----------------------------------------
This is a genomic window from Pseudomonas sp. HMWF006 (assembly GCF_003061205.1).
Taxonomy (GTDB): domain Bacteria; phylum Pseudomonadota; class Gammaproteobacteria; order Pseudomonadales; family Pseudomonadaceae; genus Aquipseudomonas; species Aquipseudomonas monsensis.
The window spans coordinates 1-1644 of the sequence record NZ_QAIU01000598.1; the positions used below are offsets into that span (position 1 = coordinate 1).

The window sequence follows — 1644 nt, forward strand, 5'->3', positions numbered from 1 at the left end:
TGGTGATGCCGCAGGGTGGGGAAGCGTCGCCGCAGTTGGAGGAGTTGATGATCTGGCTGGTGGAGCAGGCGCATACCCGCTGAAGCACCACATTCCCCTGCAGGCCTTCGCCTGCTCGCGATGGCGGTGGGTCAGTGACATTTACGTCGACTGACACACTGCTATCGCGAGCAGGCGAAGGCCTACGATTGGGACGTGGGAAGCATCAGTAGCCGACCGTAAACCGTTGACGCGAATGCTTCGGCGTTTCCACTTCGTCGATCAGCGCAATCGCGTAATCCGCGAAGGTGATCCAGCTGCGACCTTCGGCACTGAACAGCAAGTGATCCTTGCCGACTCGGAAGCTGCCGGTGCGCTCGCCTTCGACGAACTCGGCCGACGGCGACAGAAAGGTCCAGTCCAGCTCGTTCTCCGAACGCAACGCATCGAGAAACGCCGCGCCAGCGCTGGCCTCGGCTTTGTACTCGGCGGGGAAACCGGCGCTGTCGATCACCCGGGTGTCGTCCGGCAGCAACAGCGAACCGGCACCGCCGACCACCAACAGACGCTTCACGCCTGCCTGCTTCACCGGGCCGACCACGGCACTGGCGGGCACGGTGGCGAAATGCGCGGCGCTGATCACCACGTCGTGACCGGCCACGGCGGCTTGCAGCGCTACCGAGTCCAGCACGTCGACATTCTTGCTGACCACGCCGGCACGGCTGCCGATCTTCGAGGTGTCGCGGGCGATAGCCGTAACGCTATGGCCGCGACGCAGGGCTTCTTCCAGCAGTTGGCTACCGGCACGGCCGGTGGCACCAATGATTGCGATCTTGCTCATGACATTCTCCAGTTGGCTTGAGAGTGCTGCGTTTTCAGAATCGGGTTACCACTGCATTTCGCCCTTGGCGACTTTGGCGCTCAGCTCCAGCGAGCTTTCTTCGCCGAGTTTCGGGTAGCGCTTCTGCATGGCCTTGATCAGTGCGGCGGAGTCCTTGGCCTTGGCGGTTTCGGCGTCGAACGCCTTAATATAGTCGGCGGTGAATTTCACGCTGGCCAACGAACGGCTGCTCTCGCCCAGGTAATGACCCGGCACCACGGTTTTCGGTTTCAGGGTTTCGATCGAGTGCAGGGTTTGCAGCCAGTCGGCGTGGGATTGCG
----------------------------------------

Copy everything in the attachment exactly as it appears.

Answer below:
This is a genomic window from Pseudomonas sp. HMWF006 (assembly GCF_003061205.1).
Taxonomy (GTDB): domain Bacteria; phylum Pseudomonadota; class Gammaproteobacteria; order Pseudomonadales; family Pseudomonadaceae; genus Aquipseudomonas; species Aquipseudomonas monsensis.
The window spans coordinates 1-1644 of the sequence record NZ_QAIU01000598.1; the positions used below are offsets into that span (position 1 = coordinate 1).

The window sequence follows — 1644 nt, forward strand, 5'->3', positions numbered from 1 at the left end:
TGGTGATGCCGCAGGGTGGGGAAGCGTCGCCGCAGTTGGAGGAGTTGATGATCTGGCTGGTGGAGCAGGCGCATACCCGCTGAAGCACCACATTCCCCTGCAGGCCTTCGCCTGCTCGCGATGGCGGTGGGTCAGTGACATTTACGTCGACTGACACACTGCTATCGCGAGCAGGCGAAGGCCTACGATTGGGACGTGGGAAGCATCAGTAGCCGACCGTAAACCGTTGACGCGAATGCTTCGGCGTTTCCACTTCGTCGATCAGCGCAATCGCGTAATCCGCGAAGGTGATCCAGCTGCGACCTTCGGCACTGAACAGCAAGTGATCCTTGCCGACTCGGAAGCTGCCGGTGCGCTCGCCTTCGACGAACTCGGCCGACGGCGACAGAAAGGTCCAGTCCAGCTCGTTCTCCGAACGCAACGCATCGAGAAACGCCGCGCCAGCGCTGGCCTCGGCTTTGTACTCGGCGGGGAAACCGGCGCTGTCGATCACCCGGGTGTCGTCCGGCAGCAACAGCGAACCGGCACCGCCGACCACCAACAGACGCTTCACGCCTGCCTGCTTCACCGGGCCGACCACGGCACTGGCGGGCACGGTGGCGAAATGCGCGGCGCTGATCACCACGTCGTGACCGGCCACGGCGGCTTGCAGCGCTACCGAGTCCAGCACGTCGACATTCTTGCTGACCACGCCGGCACGGCTGCCGATCTTCGAGGTGTCGCGGGCGATAGCCGTAACGCTATGGCCGCGACGCAGGGCTTCTTCCAGCAGTTGGCTACCGGCACGGCCGGTGGCACCAATGATTGCGATCTTGCTCATGACATTCTCCAGTTGGCTTGAGAGTGCTGCGTTTTCAGAATCGGGTTACCACTGCATTTCGCCCTTGGCGACTTTGGCGCTCAGCTCCAGCGAGCTTTCTTCGCCGAGTTTCGGGTAGCGCTTCTGCATGGCCTTGATCAGTGCGGCGGAGTCCTTGGCCTTGGCGGTTTCGGCGTCGAACGCCTTAATATAGTCGGCGGTGAATTTCACGCTGGCCAACGAACGGCTGCTCTCGCCCAGGTAATGACCCGGCACCACGGTTTTCGGTTTCAGGGTTTCGATCGAGTGCAGGGTTTGCAGCCAGTCGGCGTGGGATTGCG